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I have some set $A$ of Lebesgue measure $\mu(A)=1$. Does this imply that there is some measurable function $f: \mathbb{R}^n \to \mathbb{R}$ such that $$\int_A |f| d\mu< \infty, \int_A |f|^2 d\mu= \infty$$

Certainly if $A=(0,1]$ we could take something like $f(x)=\frac{1}{\sqrt{x}}$. Is there a canonical way to solve this for arbitrary $A$?

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up vote 5 down vote accepted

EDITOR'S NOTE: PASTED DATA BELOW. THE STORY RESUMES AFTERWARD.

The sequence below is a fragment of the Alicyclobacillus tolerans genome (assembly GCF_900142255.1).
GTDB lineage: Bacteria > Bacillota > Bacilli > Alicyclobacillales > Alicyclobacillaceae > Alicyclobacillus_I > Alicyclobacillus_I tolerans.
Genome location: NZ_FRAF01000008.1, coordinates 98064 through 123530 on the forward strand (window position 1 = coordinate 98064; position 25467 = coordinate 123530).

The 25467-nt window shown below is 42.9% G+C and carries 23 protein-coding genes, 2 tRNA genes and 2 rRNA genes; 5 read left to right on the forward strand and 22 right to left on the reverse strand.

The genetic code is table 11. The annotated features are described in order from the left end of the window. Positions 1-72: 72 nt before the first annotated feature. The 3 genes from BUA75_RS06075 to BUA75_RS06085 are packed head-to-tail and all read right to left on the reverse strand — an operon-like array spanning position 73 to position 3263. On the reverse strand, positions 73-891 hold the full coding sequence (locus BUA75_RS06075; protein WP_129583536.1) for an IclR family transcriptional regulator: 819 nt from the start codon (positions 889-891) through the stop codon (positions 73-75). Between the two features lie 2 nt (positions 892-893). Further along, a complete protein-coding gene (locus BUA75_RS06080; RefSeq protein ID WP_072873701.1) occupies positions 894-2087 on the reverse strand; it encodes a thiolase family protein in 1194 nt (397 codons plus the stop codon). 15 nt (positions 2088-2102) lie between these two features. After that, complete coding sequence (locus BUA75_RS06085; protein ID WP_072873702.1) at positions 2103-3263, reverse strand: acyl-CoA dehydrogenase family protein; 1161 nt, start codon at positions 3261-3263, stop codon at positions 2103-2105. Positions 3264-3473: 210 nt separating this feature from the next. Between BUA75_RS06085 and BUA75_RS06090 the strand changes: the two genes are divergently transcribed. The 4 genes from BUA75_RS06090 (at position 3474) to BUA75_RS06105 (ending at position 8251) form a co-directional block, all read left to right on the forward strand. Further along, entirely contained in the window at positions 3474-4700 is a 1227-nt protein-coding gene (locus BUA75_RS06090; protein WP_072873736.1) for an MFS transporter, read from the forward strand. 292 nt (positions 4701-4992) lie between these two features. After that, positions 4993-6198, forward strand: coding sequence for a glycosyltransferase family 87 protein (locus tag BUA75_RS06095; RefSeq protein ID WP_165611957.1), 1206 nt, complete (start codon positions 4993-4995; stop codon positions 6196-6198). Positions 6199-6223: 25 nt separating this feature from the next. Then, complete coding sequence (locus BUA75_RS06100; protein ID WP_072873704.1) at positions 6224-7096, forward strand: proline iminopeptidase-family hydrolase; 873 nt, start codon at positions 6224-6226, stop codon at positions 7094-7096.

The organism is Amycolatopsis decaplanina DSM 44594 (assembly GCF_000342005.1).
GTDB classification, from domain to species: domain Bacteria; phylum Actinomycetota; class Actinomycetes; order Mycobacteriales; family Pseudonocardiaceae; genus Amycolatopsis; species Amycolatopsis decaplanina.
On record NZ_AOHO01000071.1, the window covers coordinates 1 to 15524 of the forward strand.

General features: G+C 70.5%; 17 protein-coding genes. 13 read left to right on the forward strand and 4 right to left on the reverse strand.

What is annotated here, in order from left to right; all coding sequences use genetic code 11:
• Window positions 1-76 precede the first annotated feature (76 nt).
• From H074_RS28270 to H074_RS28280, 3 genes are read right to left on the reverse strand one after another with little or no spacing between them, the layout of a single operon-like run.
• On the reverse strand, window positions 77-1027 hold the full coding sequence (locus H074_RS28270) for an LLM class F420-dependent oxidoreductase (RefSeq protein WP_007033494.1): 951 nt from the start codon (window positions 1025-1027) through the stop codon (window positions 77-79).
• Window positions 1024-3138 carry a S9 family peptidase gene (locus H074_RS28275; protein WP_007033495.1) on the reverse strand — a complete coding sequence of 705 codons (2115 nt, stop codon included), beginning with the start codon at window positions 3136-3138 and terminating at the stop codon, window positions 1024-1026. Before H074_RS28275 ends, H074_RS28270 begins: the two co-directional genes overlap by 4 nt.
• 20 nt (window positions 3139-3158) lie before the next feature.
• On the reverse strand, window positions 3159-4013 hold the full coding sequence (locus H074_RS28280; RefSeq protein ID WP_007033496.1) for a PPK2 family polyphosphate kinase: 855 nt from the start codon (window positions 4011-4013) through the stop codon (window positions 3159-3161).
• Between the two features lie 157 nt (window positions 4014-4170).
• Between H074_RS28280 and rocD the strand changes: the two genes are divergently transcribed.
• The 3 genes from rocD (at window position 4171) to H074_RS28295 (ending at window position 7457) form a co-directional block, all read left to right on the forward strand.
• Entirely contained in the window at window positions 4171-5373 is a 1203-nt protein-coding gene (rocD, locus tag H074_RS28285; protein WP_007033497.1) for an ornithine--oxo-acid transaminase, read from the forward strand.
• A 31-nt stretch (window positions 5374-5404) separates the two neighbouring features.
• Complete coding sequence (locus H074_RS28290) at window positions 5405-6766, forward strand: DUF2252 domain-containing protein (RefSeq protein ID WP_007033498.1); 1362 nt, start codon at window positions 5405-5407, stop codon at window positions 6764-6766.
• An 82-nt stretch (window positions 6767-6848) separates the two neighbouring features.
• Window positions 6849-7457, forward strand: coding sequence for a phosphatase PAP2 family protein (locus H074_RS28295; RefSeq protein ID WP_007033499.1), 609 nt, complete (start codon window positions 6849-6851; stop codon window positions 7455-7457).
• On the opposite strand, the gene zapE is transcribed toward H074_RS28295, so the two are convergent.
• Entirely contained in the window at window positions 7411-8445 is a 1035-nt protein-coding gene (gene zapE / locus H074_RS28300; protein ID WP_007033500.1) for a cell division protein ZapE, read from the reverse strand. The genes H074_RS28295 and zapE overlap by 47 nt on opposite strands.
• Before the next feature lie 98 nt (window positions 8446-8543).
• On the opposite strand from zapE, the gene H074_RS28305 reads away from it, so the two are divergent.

Subdivide $A$ into countable disjoint sets $A_k$ of measure $C\frac{1}{k^2}$ with $C$ chosen such that the volumes add up to $\mu(A)$. Then define $f$ on $A_k$ as $k^{\alpha}$. $\alpha = 1/2$ will do. It's not canonical, but straighforward :-) I'll leave it to you to prove measurability of $f$ and existence of the $A_i$.

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